U.S. continues to hope that those at Camp Ashraf and the Iraqi Government will continue to interact in a peaceful way; took question on U.S. view on possible UN monitoring

Senator Mitchell had important meetings with Israeli officials in New York yesterday; will be going to the region in the next few days for further consultations
U.S. looking to create conditions that allow formal negotiations to begin

U.S. remains very concerned and in discussion with the Government of Pakistan regarding A.Q. Khan and the proliferation risk he poses

U.S. calls on all parties to uphold the democratic process and to observe established election procedures and commitments; and to respond to results peacefully

Ambassador Bosworth has personal commitments that will bring him back to the United States; Ambassador Sung Kim will meet with his Russian counterpart in Seoul


(2:42 p.m. EDT)

MR. CROWLEY: I apologize for the delay, but --

QUESTION: Yeah. Speaking of delays, this conference call?

MR. CROWLEY: The background briefing will follow this briefing and we’ll give a suitable interval to make sure that people get properly positioned.

Good afternoon, and welcome to the State Department. Just to kind of repeat the high points of the announcement we made a short time ago, the Department of State announces the termination of a broad range of assistance to the Government of Honduras as a result of the coup d’état that took place on June 28. The Secretary already had suspended assistance shortly after the coup.

The Secretary of State has made the decision, consistent with U.S. legislation, recognizing the need for strong measures in light of the continued resistance of the adoption of the San Jose Accord by the de facto regime and continuing failure to restore democratic, constitutional rule to Honduras.

The Department of State recognizes the complicated nature of the actions which led to the June 28 coup d’état in which Honduras’s democratically elected leader, President Zelaya, was removed from office. These events involve complex factual and legal questions, and the participants of both the – participation of both the legislative and judicial branches of government, as well as the military.

Restoration of the terminated assistance will be predicated upon a return of – to democratic, constitutional governance in Honduras.

The Department of State further announces that we have identified individual members and supporters of the de facto regime whose visas are in the process of being revoked.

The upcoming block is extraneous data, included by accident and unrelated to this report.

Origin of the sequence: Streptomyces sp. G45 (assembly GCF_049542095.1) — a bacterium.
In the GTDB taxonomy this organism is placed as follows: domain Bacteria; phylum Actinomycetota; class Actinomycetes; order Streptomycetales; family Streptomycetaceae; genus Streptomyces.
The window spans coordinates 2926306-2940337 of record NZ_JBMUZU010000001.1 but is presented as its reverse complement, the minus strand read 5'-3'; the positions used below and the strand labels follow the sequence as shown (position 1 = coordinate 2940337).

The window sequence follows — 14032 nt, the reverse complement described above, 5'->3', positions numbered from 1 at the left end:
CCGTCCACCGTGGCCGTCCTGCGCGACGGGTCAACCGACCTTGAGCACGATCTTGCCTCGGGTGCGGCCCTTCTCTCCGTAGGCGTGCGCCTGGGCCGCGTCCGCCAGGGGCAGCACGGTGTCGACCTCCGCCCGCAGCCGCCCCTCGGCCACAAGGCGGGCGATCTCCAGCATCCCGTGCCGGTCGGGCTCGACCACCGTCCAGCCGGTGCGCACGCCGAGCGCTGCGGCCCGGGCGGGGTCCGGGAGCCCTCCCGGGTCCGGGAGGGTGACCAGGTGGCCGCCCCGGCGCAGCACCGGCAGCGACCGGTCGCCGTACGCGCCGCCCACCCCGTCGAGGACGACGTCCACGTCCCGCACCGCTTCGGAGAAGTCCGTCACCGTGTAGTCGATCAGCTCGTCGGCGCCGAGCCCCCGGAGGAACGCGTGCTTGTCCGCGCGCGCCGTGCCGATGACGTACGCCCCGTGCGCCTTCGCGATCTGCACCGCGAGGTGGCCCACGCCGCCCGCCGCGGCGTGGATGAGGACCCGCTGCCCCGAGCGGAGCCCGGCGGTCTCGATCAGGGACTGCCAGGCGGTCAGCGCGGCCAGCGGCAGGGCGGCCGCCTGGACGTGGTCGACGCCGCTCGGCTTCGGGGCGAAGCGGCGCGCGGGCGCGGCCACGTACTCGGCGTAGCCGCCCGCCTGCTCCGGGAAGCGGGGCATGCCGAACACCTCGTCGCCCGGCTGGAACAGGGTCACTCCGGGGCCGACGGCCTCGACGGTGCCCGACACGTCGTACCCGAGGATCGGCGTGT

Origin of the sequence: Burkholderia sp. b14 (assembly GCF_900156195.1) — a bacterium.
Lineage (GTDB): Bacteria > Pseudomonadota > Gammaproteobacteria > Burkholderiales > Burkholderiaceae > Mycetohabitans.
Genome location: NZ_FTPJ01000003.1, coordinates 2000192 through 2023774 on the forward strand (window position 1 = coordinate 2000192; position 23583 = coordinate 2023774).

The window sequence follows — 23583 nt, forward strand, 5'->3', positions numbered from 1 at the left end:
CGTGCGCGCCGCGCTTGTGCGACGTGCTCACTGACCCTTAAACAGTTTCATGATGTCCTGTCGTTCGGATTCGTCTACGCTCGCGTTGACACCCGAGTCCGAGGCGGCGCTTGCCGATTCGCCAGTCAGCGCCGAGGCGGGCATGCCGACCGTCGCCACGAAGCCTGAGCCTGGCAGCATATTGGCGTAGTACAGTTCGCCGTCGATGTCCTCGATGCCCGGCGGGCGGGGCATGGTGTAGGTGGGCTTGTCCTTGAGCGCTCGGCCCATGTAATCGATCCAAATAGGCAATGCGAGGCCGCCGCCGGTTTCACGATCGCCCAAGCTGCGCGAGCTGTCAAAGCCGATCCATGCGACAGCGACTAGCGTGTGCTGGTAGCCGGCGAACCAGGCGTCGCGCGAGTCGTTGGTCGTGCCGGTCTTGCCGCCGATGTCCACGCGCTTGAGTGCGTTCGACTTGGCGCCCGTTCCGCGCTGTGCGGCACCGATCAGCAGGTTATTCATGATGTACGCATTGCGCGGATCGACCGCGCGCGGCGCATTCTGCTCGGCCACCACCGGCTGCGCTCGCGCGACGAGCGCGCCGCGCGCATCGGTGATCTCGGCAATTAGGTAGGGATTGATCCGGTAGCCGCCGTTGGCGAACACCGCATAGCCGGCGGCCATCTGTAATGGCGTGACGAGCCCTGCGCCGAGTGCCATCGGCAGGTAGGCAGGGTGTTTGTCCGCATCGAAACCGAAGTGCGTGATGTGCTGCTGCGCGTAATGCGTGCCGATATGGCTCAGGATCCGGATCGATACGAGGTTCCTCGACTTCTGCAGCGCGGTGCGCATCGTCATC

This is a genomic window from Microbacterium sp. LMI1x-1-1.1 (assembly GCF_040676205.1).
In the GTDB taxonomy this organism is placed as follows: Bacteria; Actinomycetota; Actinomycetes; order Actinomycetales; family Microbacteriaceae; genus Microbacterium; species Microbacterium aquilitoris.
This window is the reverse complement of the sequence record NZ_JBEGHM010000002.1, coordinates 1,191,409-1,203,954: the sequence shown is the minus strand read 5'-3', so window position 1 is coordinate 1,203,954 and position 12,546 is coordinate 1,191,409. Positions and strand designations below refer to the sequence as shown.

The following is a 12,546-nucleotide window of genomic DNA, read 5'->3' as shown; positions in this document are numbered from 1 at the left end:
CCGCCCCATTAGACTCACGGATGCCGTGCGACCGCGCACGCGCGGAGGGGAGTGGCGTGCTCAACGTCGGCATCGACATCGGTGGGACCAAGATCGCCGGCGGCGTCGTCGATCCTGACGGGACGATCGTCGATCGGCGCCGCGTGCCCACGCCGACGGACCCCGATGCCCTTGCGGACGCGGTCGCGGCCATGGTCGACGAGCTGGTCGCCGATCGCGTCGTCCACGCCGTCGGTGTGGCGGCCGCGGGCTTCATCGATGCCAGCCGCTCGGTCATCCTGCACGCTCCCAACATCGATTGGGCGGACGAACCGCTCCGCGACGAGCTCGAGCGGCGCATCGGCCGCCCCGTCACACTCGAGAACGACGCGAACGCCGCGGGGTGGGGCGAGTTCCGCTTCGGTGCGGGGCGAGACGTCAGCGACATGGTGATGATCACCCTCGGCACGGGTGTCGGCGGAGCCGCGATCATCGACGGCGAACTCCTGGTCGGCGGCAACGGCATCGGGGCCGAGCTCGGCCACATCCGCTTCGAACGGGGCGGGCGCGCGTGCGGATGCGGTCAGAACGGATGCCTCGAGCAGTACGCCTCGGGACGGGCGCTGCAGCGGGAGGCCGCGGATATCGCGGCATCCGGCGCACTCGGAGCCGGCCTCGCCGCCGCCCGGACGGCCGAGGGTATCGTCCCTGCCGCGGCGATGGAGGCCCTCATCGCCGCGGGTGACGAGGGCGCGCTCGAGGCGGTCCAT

A presidential election is currently scheduled for November. That election must be undertaken in a free, fair, and transparent manner. It must also be free of taint and open to all Hondurans to exercise their democratic franchise. And at this moment, we would not be able to support the outcome of the scheduled elections. A positive conclusion of the Arias process would provide a sound basis for legitimate elections to proceed. We strongly urge all parties to the San Jose talks to move expeditiously to agreement.

Obviously, we put out that statement this morning. The Secretary met for roughly an hour with President Zelaya early this afternoon. Their discussion – President Zelaya brought the Secretary up to date on his assessment of the current situation in Honduras. The Secretary explained to President Zelaya the decisions that she has made this morning, reaffirmed the United States’ commitment to restore President Zelaya to office as part of the Arias process leading to the election of a new government in Honduras.

But clearly, today’s action sends a clear message to the de facto regime that the status quo is unacceptable and that their strategy to try to run out the clock on President Zelaya’s term of office is unacceptable, and the time has come for all of the parties to sign the San Jose Accords.

QUESTION: Can you – a couple things.


QUESTION: One, how much money are we talking about here?

MR. CROWLEY: We’re talking about over $30 million. And really, what – you’ll recall that previously we had pushed the pause button. We have now today pushed the stop button. Over $30 million is available to be reprogrammed for other purposes. And that we will have to press a start button at some point in the future through some deliberative process for aid to be restored to Honduras.